whilst money is pumped into Alzheimer's Society branches to provide services for a few I worry about the majority who are out there with veyr few peopel around them who understand what they are going through . If more money was put into educating general public then family and friends would be able to support and enable the people close to them who have dementia. the commuity services would not be needed quite so much - if more neighbours & friends & fanily were each giving a little of thier time to supporting the person it would make a huge difference. Kind of propping up the person in their existing life style . eg the need for strangers to come in as paid workers to relieve hte carer would be less if more frequent visits were made by family etc Sorry ranbling on tnight !!!
     
  19. Norman

    Norman Registered User

    Oct 9, 2003
    4,348
    Birmingham Hades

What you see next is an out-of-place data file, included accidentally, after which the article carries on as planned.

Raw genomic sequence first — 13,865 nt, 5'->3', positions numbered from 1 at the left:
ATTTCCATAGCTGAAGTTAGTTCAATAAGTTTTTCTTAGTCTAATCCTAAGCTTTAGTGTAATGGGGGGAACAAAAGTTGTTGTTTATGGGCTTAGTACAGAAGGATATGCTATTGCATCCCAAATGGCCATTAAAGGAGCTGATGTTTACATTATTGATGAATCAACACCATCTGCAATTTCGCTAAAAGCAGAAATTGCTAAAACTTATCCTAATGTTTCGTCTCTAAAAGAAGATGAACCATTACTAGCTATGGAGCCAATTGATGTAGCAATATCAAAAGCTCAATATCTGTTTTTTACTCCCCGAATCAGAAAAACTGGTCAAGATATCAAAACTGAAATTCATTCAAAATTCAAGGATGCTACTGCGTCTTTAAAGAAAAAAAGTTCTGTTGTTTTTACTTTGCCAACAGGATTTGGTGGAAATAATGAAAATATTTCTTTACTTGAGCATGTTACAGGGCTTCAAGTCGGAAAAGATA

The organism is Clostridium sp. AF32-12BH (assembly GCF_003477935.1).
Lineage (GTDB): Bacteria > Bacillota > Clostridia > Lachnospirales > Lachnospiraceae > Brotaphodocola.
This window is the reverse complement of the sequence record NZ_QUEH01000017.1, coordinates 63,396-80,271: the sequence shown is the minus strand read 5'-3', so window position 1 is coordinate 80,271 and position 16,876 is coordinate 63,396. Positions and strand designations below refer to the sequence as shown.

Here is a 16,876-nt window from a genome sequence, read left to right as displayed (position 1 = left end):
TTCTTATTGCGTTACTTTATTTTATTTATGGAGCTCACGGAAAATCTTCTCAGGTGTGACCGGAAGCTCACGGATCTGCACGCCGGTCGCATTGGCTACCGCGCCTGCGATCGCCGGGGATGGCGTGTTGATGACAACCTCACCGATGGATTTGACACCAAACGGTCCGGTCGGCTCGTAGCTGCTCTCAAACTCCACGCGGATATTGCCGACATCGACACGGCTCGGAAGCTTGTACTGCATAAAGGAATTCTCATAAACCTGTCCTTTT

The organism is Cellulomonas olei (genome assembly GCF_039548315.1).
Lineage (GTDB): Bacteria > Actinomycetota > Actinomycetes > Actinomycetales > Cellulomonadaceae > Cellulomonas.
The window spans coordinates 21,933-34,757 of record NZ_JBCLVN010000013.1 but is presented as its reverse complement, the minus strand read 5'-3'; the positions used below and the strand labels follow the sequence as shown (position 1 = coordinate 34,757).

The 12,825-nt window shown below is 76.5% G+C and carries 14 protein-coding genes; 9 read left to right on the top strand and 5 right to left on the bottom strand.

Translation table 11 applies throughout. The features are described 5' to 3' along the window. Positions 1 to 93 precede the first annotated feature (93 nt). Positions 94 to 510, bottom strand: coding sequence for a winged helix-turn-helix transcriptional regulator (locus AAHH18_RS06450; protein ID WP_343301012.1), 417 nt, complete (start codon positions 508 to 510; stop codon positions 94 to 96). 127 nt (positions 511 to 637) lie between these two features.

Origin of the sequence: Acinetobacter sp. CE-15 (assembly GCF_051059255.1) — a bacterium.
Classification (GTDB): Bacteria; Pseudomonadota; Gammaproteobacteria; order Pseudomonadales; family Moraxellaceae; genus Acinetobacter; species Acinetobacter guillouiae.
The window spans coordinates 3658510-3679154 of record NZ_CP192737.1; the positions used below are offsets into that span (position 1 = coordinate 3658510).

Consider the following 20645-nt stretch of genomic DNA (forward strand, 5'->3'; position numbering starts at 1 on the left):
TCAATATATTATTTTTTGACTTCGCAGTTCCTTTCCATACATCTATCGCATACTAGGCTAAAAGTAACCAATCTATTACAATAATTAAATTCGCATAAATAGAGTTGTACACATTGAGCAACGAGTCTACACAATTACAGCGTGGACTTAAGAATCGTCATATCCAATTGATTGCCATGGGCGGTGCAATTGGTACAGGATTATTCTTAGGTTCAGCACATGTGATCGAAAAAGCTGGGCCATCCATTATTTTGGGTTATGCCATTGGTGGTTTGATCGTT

Chris
    I was so sad to read your post,I can understand how you must have felt.
    I agree no two people are the same,I also agree about friends and relatives but!!!!!
    It is a proven fact that when AD arrives most relatives and friends?vanish.
    This then leaves us with the problem of obtaining a little time and relief for the carers.
    If we dont use the like of crossroads and agencies there would be no relief at all.
    It would be great if neighbours etc all gave a little time but that aint life is it Chris?
    Best wishes
    Norman
     
  20. Brucie

    Brucie Registered User

    Jan 31, 2004
    12,413
    near London
    Hi Chris and Norman

    I'm in a quandary because I agree with both of you.

    Chris, I agree entirely about there being situations when it is definitely not good to disclose the diagnosis to the patient.

    I also agree that the minority seem to get the good facilities.

    But I also agree with Norman that aliens seem to abduct almost every friend and relative when someone has the diagnosis, leaving the one who cares to...care.

    Unconfirmed Space Agency reports say that the aliens beam the people back to Earth around the time of the reading of the Will.